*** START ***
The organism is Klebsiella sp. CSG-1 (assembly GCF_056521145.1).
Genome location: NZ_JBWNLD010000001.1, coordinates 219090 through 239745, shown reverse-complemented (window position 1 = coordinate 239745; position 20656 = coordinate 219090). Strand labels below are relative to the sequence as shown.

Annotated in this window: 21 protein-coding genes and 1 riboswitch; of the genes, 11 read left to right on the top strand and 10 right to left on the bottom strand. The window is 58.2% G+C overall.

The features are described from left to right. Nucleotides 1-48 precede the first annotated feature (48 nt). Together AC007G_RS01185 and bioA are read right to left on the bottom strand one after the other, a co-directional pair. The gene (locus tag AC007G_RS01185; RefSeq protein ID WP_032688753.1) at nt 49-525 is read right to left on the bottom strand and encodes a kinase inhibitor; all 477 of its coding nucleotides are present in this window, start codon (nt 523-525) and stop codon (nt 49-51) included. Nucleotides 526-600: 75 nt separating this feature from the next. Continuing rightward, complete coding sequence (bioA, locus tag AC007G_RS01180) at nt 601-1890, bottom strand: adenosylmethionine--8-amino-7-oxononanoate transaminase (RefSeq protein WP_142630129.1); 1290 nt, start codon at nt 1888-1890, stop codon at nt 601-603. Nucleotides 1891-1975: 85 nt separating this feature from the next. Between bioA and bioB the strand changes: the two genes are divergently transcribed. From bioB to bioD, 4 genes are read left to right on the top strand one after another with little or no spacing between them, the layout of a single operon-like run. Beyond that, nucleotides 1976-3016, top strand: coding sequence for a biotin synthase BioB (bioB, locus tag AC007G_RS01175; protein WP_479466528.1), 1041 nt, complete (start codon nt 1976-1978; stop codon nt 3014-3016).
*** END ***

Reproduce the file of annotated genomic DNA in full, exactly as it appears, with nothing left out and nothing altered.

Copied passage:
The organism is Klebsiella sp. CSG-1 (assembly GCF_056521145.1).
Genome location: NZ_JBWNLD010000001.1, coordinates 219090 through 239745, shown reverse-complemented (window position 1 = coordinate 239745; position 20656 = coordinate 219090). Strand labels below are relative to the sequence as shown.

Annotated in this window: 21 protein-coding genes and 1 riboswitch; of the genes, 11 read left to right on the top strand and 10 right to left on the bottom strand. The window is 58.2% G+C overall.

The features are described from left to right. Nucleotides 1-48 precede the first annotated feature (48 nt). Together AC007G_RS01185 and bioA are read right to left on the bottom strand one after the other, a co-directional pair. The gene (locus tag AC007G_RS01185; RefSeq protein ID WP_032688753.1) at nt 49-525 is read right to left on the bottom strand and encodes a kinase inhibitor; all 477 of its coding nucleotides are present in this window, start codon (nt 523-525) and stop codon (nt 49-51) included. Nucleotides 526-600: 75 nt separating this feature from the next. Continuing rightward, complete coding sequence (bioA, locus tag AC007G_RS01180) at nt 601-1890, bottom strand: adenosylmethionine--8-amino-7-oxononanoate transaminase (RefSeq protein WP_142630129.1); 1290 nt, start codon at nt 1888-1890, stop codon at nt 601-603. Nucleotides 1891-1975: 85 nt separating this feature from the next. Between bioA and bioB the strand changes: the two genes are divergently transcribed. From bioB to bioD, 4 genes are read left to right on the top strand one after another with little or no spacing between them, the layout of a single operon-like run. Beyond that, nucleotides 1976-3016, top strand: coding sequence for a biotin synthase BioB (bioB, locus tag AC007G_RS01175; protein WP_479466528.1), 1041 nt, complete (start codon nt 1976-1978; stop codon nt 3014-3016).